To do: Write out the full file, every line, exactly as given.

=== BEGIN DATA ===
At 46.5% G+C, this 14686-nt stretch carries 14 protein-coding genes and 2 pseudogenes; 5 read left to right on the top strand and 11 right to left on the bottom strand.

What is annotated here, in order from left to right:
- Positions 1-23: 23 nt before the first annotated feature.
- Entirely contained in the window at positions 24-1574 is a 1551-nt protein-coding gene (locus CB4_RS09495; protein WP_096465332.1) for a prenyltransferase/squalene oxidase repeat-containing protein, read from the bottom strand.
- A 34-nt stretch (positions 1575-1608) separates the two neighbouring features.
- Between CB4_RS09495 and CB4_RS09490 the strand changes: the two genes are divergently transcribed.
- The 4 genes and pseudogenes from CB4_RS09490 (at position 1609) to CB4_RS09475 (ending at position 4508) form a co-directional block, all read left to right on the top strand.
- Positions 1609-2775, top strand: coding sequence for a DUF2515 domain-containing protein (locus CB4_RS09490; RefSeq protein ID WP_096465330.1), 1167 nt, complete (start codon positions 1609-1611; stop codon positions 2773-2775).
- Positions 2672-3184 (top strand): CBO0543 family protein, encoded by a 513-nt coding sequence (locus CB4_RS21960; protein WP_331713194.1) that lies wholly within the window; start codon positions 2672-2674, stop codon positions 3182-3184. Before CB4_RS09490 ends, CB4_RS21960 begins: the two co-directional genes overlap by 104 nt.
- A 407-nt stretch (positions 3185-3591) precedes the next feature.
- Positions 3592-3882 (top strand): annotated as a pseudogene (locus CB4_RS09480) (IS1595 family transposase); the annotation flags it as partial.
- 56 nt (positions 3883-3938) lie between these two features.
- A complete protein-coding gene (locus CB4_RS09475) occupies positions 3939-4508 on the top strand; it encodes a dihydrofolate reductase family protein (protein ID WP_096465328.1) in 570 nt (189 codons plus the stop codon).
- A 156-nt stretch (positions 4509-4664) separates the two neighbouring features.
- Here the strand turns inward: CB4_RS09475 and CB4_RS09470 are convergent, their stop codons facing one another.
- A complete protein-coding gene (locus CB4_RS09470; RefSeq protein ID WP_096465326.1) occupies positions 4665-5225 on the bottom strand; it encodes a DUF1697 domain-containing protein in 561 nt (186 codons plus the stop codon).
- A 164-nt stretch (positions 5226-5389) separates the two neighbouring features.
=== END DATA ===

At 46.5% G+C, this 14686-nt stretch carries 14 protein-coding genes and 2 pseudogenes; 5 read left to right on the top strand and 11 right to left on the bottom strand.

What is annotated here, in order from left to right:
- Positions 1-23: 23 nt before the first annotated feature.
- Entirely contained in the window at positions 24-1574 is a 1551-nt protein-coding gene (locus CB4_RS09495; protein WP_096465332.1) for a prenyltransferase/squalene oxidase repeat-containing protein, read from the bottom strand.
- A 34-nt stretch (positions 1575-1608) separates the two neighbouring features.
- Between CB4_RS09495 and CB4_RS09490 the strand changes: the two genes are divergently transcribed.
- The 4 genes and pseudogenes from CB4_RS09490 (at position 1609) to CB4_RS09475 (ending at position 4508) form a co-directional block, all read left to right on the top strand.
- Positions 1609-2775, top strand: coding sequence for a DUF2515 domain-containing protein (locus CB4_RS09490; RefSeq protein ID WP_096465330.1), 1167 nt, complete (start codon positions 1609-1611; stop codon positions 2773-2775).
- Positions 2672-3184 (top strand): CBO0543 family protein, encoded by a 513-nt coding sequence (locus CB4_RS21960; protein WP_331713194.1) that lies wholly within the window; start codon positions 2672-2674, stop codon positions 3182-3184. Before CB4_RS09490 ends, CB4_RS21960 begins: the two co-directional genes overlap by 104 nt.
- A 407-nt stretch (positions 3185-3591) precedes the next feature.
- Positions 3592-3882 (top strand): annotated as a pseudogene (locus CB4_RS09480) (IS1595 family transposase); the annotation flags it as partial.
- 56 nt (positions 3883-3938) lie between these two features.
- A complete protein-coding gene (locus CB4_RS09475) occupies positions 3939-4508 on the top strand; it encodes a dihydrofolate reductase family protein (protein ID WP_096465328.1) in 570 nt (189 codons plus the stop codon).
- A 156-nt stretch (positions 4509-4664) separates the two neighbouring features.
- Here the strand turns inward: CB4_RS09475 and CB4_RS09470 are convergent, their stop codons facing one another.
- A complete protein-coding gene (locus CB4_RS09470; RefSeq protein ID WP_096465326.1) occupies positions 4665-5225 on the bottom strand; it encodes a DUF1697 domain-containing protein in 561 nt (186 codons plus the stop codon).
- A 164-nt stretch (positions 5226-5389) separates the two neighbouring features.